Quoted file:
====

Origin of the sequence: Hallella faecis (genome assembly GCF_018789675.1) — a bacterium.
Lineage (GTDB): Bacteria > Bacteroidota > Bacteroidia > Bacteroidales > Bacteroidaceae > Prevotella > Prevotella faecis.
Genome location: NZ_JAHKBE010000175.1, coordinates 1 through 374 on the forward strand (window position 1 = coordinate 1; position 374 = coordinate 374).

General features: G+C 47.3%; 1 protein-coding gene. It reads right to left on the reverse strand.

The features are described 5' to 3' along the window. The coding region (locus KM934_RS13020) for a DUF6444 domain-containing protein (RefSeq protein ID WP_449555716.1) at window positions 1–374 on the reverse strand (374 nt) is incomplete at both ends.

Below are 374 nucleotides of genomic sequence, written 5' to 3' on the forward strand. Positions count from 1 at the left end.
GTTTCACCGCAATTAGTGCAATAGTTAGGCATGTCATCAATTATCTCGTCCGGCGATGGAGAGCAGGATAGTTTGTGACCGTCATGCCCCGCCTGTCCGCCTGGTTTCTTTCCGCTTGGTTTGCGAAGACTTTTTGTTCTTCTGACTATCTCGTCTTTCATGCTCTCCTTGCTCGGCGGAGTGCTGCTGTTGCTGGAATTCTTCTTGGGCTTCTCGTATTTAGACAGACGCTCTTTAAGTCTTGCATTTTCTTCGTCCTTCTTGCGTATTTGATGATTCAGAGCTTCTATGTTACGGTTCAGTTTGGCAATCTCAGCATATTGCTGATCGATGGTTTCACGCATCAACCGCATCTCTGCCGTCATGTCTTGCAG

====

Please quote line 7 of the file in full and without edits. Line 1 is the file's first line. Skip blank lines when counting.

GTTTCACCGCAATTAGTGCAATAGTTAGGCATGTCATCAATTATCTCGTCCGGCGATGGAGAGCAGGATAGTTTGTGACCGTCATGCCCCGCCTGTCCGCCTGGTTTCTTTCCGCTTGGTTTGCGAAGACTTTTTGTTCTTCTGACTATCTCGTCTTTCATGCTCTCCTTGCTCGGCGGAGTGCTGCTGTTGCTGGAATTCTTCTTGGGCTTCTCGTATTTAGACAGACGCTCTTTAAGTCTTGCATTTTCTTCGTCCTTCTTGCGTATTTGATGATTCAGAGCTTCTATGTTACGGTTCAGTTTGGCAATCTCAGCATATTGCTGATCGATGGTTTCACGCATCAACCGCATCTCTGCCGTCATGTCTTGCAG